In her book Tough Boris, Mem Fox tells the story of a pirate who mourns the death of his pet parrot. In this short, 71-word text, she uses words like “massive” and “scruffy” and “greedy” and “fearless” to help readers know that Boris von der Borch is a stereotypical pirate. However when Boris “cried and cried” at the loss of his parrot, the stereotype is shattered and readers are reminded that it is human to feel sadness at the loss of a beloved.
Part of teaching children to read closely is learning to ask, “Is this it? Or is there something more?” While it’s hard to imagine that in 71 short words, there could be anything more, Tough Boris offers the perfect opportunity to help introduce children to the relationship between author and illustrator and train them to look
carefully at the details and nuances present in the pictures.
When readers look closely at the illustrations in Tough Boris, they may notice new details. For example, on the dedication page, there is a picture of a boy holding a violin case on a cliff overlooking the sea and an island with a windmill. Later in the book, we have a close-up of Boris von der Borch’s feet wearing wooden shoes. In another picture, the pirates are fighting over what appears to be the same violin case from the dedication page and Boris has his sword wielded to slay the pirate that takes it from him.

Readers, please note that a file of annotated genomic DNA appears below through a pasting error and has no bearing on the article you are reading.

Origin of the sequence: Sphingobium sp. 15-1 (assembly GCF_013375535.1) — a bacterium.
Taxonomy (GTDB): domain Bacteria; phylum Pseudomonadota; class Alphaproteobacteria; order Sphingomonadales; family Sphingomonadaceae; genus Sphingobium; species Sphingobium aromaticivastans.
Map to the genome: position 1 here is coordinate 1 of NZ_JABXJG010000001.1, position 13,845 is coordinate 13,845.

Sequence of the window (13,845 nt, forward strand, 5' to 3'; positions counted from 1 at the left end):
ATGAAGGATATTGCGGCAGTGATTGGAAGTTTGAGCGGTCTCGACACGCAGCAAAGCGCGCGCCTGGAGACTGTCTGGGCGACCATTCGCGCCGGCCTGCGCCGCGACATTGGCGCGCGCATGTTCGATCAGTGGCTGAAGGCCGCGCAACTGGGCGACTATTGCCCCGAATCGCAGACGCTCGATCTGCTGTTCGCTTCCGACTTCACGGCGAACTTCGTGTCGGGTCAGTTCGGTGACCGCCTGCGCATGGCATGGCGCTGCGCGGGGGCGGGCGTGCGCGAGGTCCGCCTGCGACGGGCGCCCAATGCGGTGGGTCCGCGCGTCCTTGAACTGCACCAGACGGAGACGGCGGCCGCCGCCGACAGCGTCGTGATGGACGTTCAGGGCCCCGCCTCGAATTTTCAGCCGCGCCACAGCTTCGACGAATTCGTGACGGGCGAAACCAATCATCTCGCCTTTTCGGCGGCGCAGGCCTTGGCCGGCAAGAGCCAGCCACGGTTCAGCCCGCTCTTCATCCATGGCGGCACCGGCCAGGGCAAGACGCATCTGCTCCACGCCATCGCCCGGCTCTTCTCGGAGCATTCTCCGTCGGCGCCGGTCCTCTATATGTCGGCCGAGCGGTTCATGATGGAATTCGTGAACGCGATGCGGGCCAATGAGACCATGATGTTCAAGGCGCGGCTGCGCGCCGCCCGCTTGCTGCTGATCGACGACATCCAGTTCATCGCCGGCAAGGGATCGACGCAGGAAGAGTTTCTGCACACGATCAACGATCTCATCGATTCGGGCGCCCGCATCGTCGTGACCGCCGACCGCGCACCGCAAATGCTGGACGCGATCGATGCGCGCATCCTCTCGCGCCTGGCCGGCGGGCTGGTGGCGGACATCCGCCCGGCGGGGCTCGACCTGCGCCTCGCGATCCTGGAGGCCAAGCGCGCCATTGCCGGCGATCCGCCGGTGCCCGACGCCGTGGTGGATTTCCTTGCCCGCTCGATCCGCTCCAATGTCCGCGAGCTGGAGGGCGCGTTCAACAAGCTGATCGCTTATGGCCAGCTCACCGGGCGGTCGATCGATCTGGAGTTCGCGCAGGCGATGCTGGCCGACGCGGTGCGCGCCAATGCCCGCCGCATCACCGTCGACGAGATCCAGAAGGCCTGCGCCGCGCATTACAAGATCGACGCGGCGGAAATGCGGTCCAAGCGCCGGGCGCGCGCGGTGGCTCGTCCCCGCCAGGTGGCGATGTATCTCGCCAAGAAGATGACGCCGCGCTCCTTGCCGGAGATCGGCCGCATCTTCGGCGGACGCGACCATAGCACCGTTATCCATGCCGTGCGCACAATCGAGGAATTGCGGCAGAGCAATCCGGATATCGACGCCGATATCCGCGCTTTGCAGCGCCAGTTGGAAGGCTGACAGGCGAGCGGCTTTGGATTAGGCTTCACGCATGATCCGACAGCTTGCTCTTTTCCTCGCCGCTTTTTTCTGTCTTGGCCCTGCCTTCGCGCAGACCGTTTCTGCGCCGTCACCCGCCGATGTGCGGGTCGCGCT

The illustrations of this book are rich with details that support a sub-story that causes readers, young and old, to wonder who the boy is? What is the significance of the violin? Is this book only about a man whose parrot dies or is Boris von der Borch mourning the loss of something else as well? Close, careful scrutiny of the pictures and the words invites speculation and conversation and when it is over, readers awe at what a truly amazing story they didn’t notice the first time they read this book.
Tough Boris is one example of a book that presents students with interesting problems to solve. It forces readers to look and look again and wonder about what they understand and question if there is still more to learn–hallmarks of critical thinking. If there is one goal that defines close reading, it is to lead readers to deep understandings of texts. When we carefully select text that gives readers much to think about, rich conversation and deep thinking are inevitable.
Because today’s post looks specifically at closely reading text and illustrations, we thought it would be helpful to curate a list of recommendations of similar books, those in which the illustrations carry as much weight of the story as the text. What titles do you suggest?